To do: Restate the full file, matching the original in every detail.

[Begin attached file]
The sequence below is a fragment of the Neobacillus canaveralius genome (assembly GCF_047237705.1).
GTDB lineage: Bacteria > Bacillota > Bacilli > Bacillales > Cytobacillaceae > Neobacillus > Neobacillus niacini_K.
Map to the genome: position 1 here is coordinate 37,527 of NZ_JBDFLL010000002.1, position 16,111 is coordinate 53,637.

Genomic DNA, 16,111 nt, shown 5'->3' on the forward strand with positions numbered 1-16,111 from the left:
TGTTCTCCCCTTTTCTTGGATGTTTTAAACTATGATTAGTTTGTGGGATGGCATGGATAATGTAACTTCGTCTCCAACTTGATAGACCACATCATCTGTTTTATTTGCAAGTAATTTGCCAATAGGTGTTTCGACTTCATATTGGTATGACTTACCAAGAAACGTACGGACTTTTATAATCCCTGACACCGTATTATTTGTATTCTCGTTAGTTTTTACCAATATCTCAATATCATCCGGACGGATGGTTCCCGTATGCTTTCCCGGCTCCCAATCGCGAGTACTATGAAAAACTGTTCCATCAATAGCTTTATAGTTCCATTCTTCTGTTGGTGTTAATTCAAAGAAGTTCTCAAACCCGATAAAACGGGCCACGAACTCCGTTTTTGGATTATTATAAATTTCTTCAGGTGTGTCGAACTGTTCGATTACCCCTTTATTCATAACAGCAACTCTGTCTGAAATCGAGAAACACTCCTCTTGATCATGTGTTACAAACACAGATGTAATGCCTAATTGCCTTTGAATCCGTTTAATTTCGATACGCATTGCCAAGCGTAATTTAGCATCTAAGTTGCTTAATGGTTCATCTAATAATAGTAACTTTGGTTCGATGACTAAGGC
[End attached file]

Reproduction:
The sequence below is a fragment of the Neobacillus canaveralius genome (assembly GCF_047237705.1).
GTDB lineage: Bacteria > Bacillota > Bacilli > Bacillales > Cytobacillaceae > Neobacillus > Neobacillus niacini_K.
Map to the genome: position 1 here is coordinate 37,527 of NZ_JBDFLL010000002.1, position 16,111 is coordinate 53,637.

Genomic DNA, 16,111 nt, shown 5'->3' on the forward strand with positions numbered 1-16,111 from the left:
TGTTCTCCCCTTTTCTTGGATGTTTTAAACTATGATTAGTTTGTGGGATGGCATGGATAATGTAACTTCGTCTCCAACTTGATAGACCACATCATCTGTTTTATTTGCAAGTAATTTGCCAATAGGTGTTTCGACTTCATATTGGTATGACTTACCAAGAAACGTACGGACTTTTATAATCCCTGACACCGTATTATTTGTATTCTCGTTAGTTTTTACCAATATCTCAATATCATCCGGACGGATGGTTCCCGTATGCTTTCCCGGCTCCCAATCGCGAGTACTATGAAAAACTGTTCCATCAATAGCTTTATAGTTCCATTCTTCTGTTGGTGTTAATTCAAAGAAGTTCTCAAACCCGATAAAACGGGCCACGAACTCCGTTTTTGGATTATTATAAATTTCTTCAGGTGTGTCGAACTGTTCGATTACCCCTTTATTCATAACAGCAACTCTGTCTGAAATCGAGAAACACTCCTCTTGATCATGTGTTACAAACACAGATGTAATGCCTAATTGCCTTTGAATCCGTTTAATTTCGATACGCATTGCCAAGCGTAATTTAGCATCTAAGTTGCTTAATGGTTCATCTAATAATAGTAACTTTGGTTCGATGACTAAGGC